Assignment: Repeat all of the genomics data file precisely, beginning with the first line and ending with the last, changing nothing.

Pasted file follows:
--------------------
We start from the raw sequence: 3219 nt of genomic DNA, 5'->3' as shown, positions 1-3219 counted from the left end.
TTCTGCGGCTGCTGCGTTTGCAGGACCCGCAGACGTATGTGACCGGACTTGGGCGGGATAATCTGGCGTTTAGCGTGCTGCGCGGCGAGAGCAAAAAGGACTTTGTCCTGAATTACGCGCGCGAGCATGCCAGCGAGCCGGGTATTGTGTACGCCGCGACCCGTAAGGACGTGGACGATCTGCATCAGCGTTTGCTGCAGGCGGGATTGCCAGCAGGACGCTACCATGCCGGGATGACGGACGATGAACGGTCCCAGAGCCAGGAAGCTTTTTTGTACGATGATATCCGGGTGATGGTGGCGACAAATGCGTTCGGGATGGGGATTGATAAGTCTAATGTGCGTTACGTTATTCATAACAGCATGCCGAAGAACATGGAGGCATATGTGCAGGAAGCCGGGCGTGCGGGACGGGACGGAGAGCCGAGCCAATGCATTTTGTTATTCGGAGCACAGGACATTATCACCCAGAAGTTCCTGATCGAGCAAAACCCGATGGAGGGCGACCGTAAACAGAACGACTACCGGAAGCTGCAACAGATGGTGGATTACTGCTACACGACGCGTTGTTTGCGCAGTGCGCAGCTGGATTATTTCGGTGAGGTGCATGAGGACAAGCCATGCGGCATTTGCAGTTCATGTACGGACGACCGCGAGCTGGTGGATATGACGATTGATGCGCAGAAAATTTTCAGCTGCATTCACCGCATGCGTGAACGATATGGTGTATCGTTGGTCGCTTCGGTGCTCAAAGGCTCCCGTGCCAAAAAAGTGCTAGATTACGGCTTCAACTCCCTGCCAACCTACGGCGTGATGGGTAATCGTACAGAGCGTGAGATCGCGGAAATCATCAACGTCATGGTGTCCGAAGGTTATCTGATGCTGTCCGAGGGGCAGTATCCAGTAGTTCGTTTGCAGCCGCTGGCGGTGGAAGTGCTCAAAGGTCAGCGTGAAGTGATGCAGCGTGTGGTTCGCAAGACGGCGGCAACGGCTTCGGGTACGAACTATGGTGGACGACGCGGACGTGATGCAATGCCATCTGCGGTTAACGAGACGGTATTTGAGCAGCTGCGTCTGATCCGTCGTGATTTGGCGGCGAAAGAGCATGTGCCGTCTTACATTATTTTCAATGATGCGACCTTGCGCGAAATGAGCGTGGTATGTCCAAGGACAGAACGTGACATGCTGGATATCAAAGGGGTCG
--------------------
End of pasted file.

We start from the raw sequence: 3219 nt of genomic DNA, 5'->3' as shown, positions 1-3219 counted from the left end.
TTCTGCGGCTGCTGCGTTTGCAGGACCCGCAGACGTATGTGACCGGACTTGGGCGGGATAATCTGGCGTTTAGCGTGCTGCGCGGCGAGAGCAAAAAGGACTTTGTCCTGAATTACGCGCGCGAGCATGCCAGCGAGCCGGGTATTGTGTACGCCGCGACCCGTAAGGACGTGGACGATCTGCATCAGCGTTTGCTGCAGGCGGGATTGCCAGCAGGACGCTACCATGCCGGGATGACGGACGATGAACGGTCCCAGAGCCAGGAAGCTTTTTTGTACGATGATATCCGGGTGATGGTGGCGACAAATGCGTTCGGGATGGGGATTGATAAGTCTAATGTGCGTTACGTTATTCATAACAGCATGCCGAAGAACATGGAGGCATATGTGCAGGAAGCCGGGCGTGCGGGACGGGACGGAGAGCCGAGCCAATGCATTTTGTTATTCGGAGCACAGGACATTATCACCCAGAAGTTCCTGATCGAGCAAAACCCGATGGAGGGCGACCGTAAACAGAACGACTACCGGAAGCTGCAACAGATGGTGGATTACTGCTACACGACGCGTTGTTTGCGCAGTGCGCAGCTGGATTATTTCGGTGAGGTGCATGAGGACAAGCCATGCGGCATTTGCAGTTCATGTACGGACGACCGCGAGCTGGTGGATATGACGATTGATGCGCAGAAAATTTTCAGCTGCATTCACCGCATGCGTGAACGATATGGTGTATCGTTGGTCGCTTCGGTGCTCAAAGGCTCCCGTGCCAAAAAAGTGCTAGATTACGGCTTCAACTCCCTGCCAACCTACGGCGTGATGGGTAATCGTACAGAGCGTGAGATCGCGGAAATCATCAACGTCATGGTGTCCGAAGGTTATCTGATGCTGTCCGAGGGGCAGTATCCAGTAGTTCGTTTGCAGCCGCTGGCGGTGGAAGTGCTCAAAGGTCAGCGTGAAGTGATGCAGCGTGTGGTTCGCAAGACGGCGGCAACGGCTTCGGGTACGAACTATGGTGGACGACGCGGACGTGATGCAATGCCATCTGCGGTTAACGAGACGGTATTTGAGCAGCTGCGTCTGATCCGTCGTGATTTGGCGGCGAAAGAGCATGTGCCGTCTTACATTATTTTCAATGATGCGACCTTGCGCGAAATGAGCGTGGTATGTCCAAGGACAGAACGTGACATGCTGGATATCAAAGGGGTCG